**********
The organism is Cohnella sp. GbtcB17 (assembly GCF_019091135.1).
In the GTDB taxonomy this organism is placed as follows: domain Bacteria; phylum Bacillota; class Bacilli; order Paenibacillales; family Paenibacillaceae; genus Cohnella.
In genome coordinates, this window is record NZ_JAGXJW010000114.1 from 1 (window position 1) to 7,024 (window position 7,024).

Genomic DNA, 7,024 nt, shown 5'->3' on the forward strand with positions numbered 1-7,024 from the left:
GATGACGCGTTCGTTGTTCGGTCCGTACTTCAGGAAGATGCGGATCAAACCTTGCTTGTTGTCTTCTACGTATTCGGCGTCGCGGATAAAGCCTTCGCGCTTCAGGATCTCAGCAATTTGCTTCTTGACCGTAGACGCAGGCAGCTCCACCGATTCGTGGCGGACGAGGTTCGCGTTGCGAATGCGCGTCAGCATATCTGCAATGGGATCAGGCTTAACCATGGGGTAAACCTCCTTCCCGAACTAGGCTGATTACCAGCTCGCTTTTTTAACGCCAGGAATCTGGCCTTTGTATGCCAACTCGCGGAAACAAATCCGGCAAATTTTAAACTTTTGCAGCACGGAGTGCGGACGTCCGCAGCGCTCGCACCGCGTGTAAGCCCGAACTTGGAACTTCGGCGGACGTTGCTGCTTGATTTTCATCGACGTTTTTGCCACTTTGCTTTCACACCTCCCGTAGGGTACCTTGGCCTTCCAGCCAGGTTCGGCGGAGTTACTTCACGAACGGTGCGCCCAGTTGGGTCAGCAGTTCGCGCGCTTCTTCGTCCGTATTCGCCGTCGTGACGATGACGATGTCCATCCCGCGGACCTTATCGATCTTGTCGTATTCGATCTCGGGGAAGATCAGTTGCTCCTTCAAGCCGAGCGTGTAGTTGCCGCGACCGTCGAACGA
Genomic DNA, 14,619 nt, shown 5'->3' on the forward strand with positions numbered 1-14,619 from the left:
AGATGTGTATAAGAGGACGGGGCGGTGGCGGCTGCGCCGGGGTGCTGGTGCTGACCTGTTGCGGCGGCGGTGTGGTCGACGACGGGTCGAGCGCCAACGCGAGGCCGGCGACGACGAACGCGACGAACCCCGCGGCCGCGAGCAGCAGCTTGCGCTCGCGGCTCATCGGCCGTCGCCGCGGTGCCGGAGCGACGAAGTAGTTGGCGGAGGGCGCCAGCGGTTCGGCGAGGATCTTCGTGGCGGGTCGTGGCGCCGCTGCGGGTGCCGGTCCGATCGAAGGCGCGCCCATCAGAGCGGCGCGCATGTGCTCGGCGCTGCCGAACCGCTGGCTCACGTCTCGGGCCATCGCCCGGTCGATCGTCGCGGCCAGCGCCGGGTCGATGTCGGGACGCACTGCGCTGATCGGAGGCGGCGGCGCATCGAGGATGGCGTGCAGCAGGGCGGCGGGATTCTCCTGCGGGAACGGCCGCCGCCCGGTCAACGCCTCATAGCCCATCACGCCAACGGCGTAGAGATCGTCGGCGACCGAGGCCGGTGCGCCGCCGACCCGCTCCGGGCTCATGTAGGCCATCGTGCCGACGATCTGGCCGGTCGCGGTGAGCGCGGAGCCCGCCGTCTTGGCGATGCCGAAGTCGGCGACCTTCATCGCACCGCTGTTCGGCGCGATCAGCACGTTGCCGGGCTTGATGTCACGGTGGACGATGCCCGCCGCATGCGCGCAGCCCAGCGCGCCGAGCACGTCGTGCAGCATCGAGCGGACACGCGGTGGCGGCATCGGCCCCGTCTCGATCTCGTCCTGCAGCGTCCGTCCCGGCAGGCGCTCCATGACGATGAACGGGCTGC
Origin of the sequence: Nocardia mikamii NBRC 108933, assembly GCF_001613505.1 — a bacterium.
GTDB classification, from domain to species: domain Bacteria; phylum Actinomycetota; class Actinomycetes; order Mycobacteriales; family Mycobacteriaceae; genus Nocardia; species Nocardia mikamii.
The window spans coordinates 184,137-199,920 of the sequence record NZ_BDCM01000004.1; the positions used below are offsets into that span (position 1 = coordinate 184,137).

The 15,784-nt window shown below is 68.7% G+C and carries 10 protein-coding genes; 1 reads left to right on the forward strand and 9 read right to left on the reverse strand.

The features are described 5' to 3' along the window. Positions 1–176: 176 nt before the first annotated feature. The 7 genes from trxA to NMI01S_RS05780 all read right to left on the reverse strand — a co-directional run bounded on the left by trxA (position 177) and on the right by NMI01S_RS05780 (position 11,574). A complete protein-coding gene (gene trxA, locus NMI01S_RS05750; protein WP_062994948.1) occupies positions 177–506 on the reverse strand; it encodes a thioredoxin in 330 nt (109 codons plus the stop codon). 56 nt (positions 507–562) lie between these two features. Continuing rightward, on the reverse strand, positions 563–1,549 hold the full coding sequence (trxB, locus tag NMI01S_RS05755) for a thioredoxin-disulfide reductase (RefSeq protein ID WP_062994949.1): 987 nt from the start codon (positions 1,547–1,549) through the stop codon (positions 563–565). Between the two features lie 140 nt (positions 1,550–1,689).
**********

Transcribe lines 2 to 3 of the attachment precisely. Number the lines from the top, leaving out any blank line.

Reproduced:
In the GTDB taxonomy this organism is placed as follows: domain Bacteria; phylum Bacillota; class Bacilli; order Paenibacillales; family Paenibacillaceae; genus Cohnella.
In genome coordinates, this window is record NZ_JAGXJW010000114.1 from 1 (window position 1) to 7,024 (window position 7,024).